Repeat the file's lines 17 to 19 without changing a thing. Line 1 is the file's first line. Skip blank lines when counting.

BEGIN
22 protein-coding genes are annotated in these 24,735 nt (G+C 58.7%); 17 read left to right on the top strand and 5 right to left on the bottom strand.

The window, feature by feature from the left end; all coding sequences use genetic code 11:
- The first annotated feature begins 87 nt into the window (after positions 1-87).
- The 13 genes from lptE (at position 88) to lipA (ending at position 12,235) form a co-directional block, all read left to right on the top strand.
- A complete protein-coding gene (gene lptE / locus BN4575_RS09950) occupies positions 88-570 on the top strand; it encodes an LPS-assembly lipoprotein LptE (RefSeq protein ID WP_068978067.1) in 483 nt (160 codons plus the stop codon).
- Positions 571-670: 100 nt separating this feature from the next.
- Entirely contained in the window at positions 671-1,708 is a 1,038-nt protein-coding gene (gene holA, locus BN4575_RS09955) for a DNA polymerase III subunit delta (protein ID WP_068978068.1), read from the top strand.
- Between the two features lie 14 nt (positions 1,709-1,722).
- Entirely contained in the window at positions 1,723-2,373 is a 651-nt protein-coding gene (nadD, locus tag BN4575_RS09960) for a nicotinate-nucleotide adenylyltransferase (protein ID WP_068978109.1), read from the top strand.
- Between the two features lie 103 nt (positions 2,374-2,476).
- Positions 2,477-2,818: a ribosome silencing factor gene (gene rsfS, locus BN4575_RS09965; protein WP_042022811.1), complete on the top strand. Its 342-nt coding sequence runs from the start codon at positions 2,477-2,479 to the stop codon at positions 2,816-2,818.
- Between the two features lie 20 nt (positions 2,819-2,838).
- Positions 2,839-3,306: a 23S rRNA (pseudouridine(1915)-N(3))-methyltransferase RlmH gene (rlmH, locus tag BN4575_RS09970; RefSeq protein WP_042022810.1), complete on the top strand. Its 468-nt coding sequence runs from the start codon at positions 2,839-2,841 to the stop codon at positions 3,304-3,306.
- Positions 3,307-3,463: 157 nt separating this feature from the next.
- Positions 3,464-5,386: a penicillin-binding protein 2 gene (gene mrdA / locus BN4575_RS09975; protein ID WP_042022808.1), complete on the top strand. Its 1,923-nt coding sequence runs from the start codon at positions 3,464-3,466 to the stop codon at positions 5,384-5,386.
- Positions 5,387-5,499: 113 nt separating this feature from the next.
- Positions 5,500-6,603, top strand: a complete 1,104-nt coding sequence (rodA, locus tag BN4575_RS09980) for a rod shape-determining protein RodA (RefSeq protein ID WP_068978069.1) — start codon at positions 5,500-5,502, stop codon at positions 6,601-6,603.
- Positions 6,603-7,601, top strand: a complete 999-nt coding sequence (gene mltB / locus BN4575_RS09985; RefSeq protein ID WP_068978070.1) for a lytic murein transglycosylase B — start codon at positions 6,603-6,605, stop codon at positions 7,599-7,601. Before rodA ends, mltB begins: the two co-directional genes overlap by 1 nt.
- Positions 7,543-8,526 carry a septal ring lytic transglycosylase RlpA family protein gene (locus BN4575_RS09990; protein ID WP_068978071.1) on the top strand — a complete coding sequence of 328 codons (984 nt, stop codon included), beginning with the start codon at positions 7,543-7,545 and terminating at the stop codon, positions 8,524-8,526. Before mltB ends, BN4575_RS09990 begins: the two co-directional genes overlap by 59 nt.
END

- Positions 5,500-6,603, top strand: a complete 1,104-nt coding sequence (rodA, locus tag BN4575_RS09980) for a rod shape-determining protein RodA (RefSeq protein ID WP_068978069.1) — start codon at positions 5,500-5,502, stop codon at positions 6,601-6,603.
- Positions 6,603-7,601, top strand: a complete 999-nt coding sequence (gene mltB / locus BN4575_RS09985; RefSeq protein ID WP_068978070.1) for a lytic murein transglycosylase B — start codon at positions 6,603-6,605, stop codon at positions 7,599-7,601. Before rodA ends, mltB begins: the two co-directional genes overlap by 1 nt.
- Positions 7,543-8,526 carry a septal ring lytic transglycosylase RlpA family protein gene (locus BN4575_RS09990; protein ID WP_068978071.1) on the top strand — a complete coding sequence of 328 codons (984 nt, stop codon included), beginning with the start codon at positions 7,543-7,545 and terminating at the stop codon, positions 8,524-8,526. Before mltB ends, BN4575_RS09990 begins: the two co-directional genes overlap by 59 nt.